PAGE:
Maybe I'm more tech illiterate than I thought, but how exactly does "time" exceed bandwidth? Any number of boards have reproduced both the Howell and Maryland Moments comments with no "bandwidth" issues. Does Brady even know what "bandwidth" is?

(Note: I am told "bandwidth" is an "old white guy term" for "resources." I guess it's obvious I'm not a member of that particular club.)

When people commented that nothing in the comments on the board (that are still preserved by Salon and DU) seemed remarkably out of line, Brady said:
You were reading the ones that were posted live. There were a few hundred others that were removed the site altogether, and those would not be on the page you're looking at.
So we assume that the ones that did make it onto the board were, at some point, okay with the Post's policies, because the ones that weren't were removed. At what point did the policy change?

Brady then ducks the question of Howell altogether on the chat saying it is not his place, but he addresses it this morning with Jay Rosen:
I'’ll be honest, I don'’t think the tone would have been much different if she'’d posted something on Monday or Tuesday. The basic issue here is that she didn'’t deliver the exact message her critics wanted her to. (my emphasis)
I have a great amount of respect for Jay Rosen who questions Brady at length this morning about his decision to shut the comments section down, but he concludes that Brady is someone we should be supporting, not criticizing, and takes me to task for saying Brady's excuses are not the least bit convincing:
Meanwhile, flaming the friends of transparency isn'’t helping anyone. Get it, Jane?
What I get is that listening to Brady and Rosen discuss the management of a large public board is like listening to two white, middle-aged Exxon executives discuss "what's really wrong with the negroes." As if this was some huge, unforseeable problem.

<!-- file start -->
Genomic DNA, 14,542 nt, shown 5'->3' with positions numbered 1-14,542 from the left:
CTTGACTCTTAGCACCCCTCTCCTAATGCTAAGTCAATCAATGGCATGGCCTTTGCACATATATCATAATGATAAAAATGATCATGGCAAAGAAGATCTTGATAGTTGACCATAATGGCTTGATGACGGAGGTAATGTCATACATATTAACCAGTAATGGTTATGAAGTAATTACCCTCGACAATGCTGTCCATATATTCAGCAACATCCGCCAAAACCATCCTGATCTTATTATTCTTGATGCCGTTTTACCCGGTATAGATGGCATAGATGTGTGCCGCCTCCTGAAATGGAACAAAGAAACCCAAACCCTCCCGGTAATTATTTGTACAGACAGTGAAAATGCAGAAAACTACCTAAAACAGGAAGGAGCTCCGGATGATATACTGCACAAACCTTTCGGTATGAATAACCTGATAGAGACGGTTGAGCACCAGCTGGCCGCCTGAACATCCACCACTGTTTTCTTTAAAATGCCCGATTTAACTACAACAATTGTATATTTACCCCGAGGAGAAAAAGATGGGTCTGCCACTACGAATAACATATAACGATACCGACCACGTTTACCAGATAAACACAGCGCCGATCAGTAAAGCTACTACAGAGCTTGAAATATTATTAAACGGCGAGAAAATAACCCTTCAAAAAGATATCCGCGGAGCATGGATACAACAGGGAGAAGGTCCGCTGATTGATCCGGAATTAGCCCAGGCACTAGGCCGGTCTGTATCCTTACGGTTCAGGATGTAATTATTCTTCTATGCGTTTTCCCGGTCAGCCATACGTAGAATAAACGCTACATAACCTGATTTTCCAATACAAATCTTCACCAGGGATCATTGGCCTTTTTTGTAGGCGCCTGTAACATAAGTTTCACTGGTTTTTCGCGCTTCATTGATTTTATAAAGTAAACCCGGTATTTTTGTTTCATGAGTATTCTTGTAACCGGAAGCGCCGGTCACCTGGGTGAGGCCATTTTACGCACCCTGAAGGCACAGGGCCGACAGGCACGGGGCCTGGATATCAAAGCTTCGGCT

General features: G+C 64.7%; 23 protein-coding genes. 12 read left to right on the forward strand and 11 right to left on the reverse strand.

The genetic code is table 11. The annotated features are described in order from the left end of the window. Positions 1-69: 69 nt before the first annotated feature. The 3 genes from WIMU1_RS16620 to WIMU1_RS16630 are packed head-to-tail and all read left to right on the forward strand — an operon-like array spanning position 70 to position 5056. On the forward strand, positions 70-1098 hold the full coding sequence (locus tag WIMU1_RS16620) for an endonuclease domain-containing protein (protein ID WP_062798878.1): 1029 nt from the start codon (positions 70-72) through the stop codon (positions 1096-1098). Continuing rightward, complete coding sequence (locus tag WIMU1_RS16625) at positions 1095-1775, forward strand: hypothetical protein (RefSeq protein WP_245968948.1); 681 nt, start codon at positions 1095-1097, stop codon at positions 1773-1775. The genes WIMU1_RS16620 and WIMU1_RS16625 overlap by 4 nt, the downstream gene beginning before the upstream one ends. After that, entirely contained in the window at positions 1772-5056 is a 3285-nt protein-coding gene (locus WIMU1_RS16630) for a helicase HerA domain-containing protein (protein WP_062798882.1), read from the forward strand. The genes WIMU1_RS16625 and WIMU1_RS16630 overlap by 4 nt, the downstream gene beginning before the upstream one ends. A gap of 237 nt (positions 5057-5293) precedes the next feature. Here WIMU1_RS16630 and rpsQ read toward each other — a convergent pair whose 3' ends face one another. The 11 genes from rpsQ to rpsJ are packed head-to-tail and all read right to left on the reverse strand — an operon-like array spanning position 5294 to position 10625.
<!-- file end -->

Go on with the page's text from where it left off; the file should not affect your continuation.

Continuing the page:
Anyone who sets up a public board like this in a highly partisan world with really active readers and doesn't make plans for troll management in their system architecture is a full-on, four-flushing idiot. If you do have a problem (and I maintain it is nothing that considering the number of comments involved couldn't be handled in five minutes hovering over a delete key, we do it every day) it is utterly disingenuous to lay off blame for your own shortcomings by blackening the readership. And given the fact that everyone at the WaPo now seems to be toeing this line, I do not think I am overboard in suggesting that this is part of some larger management decision that refuses to take responsibility for a very big problem.

Nobody at the Post has taken responsibility for Howell's comments. Nobody has printed a retraction, and the wagons have been circled by the likes of Howie Kurtz and Jim VandeHei, who now excuses Howell's comments as "a somewhat inartful way of making the point that Abramoff's clients, at his direction, gave money to members of both parties."

This attempt to "blame the trolls" and shift the dialog over onto a remedial internet issue that people like Kos, Atrios, Americablog, Digby, MyDD, Crooks & Liars and other deal with every day of the week quite seamlessly is bullshit. It is a cheap excuse to divert the focus from the real problem -- Deborah Howell fucked up. She said something that was blatantly untrue. The Post management have refused to print a correction. Peoplejustifiableyable angry and to let them hijack the dialog over to "impolite commentary" is an attempt to get themselves off the hook. And it won't work.